Neurofeedback is routinely use to enhance performance at work and in sports. Athletes and executives train their brains to be sharper, more agile, quicker. To operate in “the zone.” Neurofeedback trains any brain – even the healthiest among us – to be more optimally functioning than it otherwise would be had it not trained.
Sports psychology has taught us that it isn’t just what you are physically capable of achieving that matters. Your mental state is equally as important and that is what’s vital to get to the next level. Optimizing focus and reducing stressors and others types of distractions are key to being in a relaxed and controlled mental state. When we achieve an optimal state of consciousness, we feel and perform at our best. Neurofeedback does precisely this. It hones our focus and clarity of mind and puts both body and brain in a calm yet alert state, helping us perform at our very best in athletics, at school and at work.
Success is found by being prepared. When you take a systems-thinking approach to your own biology, you can learn how to harness your brain and body to improve your own physiology and emotional and mental state.
Work professionals and athletes can benefit from using neurofeedback because peak performance training can reduce stress and anxiety, improve energy levels, improve sustained focus and improve consistency of performance. Neurofeedback therapy can also help athletes recover from injury, especially concussions. Additionally, people report mental clarity, a sense of control, little to no fear of failure, heightened intuition, appropriate reactions without having to think about them and an altered state of consciousness.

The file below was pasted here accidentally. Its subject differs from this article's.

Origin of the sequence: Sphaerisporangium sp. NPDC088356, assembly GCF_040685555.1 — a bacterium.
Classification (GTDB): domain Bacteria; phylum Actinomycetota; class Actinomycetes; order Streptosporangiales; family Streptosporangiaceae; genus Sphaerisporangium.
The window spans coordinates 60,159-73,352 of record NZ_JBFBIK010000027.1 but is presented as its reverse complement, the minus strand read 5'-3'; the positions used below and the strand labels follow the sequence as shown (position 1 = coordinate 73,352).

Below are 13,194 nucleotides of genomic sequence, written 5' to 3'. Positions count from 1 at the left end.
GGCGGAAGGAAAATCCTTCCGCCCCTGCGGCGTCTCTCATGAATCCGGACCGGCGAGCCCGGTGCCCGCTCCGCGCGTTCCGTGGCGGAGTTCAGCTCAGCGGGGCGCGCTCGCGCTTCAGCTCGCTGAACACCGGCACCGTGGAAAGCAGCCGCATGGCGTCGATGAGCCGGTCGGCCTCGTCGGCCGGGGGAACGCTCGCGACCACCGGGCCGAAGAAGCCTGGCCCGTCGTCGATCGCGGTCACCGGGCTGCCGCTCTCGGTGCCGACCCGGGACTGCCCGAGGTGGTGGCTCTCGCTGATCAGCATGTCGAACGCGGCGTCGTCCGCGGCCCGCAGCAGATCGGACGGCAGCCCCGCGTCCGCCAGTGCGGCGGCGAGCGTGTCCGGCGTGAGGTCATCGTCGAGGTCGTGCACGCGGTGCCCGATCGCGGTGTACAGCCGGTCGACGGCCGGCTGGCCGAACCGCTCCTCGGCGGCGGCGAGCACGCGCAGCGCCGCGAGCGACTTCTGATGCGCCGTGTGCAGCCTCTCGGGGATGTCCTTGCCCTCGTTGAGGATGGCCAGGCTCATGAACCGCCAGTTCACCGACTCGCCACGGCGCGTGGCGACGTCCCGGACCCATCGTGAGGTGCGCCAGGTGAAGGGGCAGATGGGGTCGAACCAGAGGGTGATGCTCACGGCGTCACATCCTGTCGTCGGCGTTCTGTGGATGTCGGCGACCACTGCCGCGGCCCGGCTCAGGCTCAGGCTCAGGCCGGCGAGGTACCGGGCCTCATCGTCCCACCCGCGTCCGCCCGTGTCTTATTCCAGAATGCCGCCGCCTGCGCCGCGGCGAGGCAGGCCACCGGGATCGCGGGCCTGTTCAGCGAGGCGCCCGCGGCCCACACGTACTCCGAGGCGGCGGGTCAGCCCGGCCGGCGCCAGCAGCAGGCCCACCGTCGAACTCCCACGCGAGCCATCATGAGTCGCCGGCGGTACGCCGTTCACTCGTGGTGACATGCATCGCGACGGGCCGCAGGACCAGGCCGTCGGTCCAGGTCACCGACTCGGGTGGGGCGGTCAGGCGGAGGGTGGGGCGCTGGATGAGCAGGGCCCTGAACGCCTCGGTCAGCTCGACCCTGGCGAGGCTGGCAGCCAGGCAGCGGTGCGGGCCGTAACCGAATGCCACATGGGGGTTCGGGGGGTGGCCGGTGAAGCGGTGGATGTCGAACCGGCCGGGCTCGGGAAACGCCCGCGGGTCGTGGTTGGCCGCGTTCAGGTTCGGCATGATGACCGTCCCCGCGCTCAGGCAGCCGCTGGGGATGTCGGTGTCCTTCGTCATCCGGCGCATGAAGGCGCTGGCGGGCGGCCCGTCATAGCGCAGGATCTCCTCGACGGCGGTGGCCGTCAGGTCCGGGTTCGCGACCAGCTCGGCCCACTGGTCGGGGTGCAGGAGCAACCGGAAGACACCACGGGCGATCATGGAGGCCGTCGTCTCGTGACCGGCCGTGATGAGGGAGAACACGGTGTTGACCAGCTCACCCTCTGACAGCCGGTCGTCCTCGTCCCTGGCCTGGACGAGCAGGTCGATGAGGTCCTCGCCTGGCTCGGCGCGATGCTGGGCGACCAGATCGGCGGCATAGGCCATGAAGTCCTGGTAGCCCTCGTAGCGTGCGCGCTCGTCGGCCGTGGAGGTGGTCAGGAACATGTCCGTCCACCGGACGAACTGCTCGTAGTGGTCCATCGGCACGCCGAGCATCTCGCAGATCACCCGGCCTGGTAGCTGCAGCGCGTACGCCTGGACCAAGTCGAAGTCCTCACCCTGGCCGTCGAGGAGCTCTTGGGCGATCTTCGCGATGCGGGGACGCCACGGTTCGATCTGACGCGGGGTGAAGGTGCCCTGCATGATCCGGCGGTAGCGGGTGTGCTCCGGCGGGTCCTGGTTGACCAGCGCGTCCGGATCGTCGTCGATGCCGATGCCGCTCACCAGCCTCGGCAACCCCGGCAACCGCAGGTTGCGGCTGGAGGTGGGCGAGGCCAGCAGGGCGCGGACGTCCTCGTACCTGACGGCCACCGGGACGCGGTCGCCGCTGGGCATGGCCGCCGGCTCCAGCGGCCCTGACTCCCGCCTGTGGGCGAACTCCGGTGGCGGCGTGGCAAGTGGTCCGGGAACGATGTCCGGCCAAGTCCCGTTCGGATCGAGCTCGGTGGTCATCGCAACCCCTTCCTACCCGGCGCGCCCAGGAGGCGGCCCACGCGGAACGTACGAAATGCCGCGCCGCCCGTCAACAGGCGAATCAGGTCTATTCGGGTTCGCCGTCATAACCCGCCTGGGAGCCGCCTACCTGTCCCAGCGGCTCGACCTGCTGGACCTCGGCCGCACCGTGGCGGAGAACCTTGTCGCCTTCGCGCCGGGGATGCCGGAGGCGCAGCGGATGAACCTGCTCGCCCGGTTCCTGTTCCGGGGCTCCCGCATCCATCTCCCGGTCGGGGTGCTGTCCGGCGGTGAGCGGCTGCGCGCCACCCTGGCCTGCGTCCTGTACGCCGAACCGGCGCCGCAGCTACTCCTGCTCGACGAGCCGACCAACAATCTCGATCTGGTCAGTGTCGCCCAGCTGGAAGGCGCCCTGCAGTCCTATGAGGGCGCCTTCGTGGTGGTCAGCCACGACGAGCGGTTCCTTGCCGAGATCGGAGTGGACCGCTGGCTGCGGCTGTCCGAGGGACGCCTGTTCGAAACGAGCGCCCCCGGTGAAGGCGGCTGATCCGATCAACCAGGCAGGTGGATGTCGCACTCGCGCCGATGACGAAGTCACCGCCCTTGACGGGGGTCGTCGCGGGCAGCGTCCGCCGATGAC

By Siegfried Othmer, Ph.D. and Sue Othmer
The EEG Institute, Los Angeles, CA, USA
February 10, 2016
A method of non-prescriptive neurofeedback is described that is based on the brain interacting with its own tonic slow cortical potential. In the absence of any explicit guidance by the clinician, the training depends entirely on the brain’s response to the unfolding signal. When this training is performed under optimal conditions in terms of placement and target frequency, there is a bias toward optimal functioning. The brain utilizes the information for its own benefit. The outcomes of the training are either comparable to or exceed expectations based on conventional EEG band-based neurofeedback. Results are shown for a cognitive skills test for an unselected clinical population.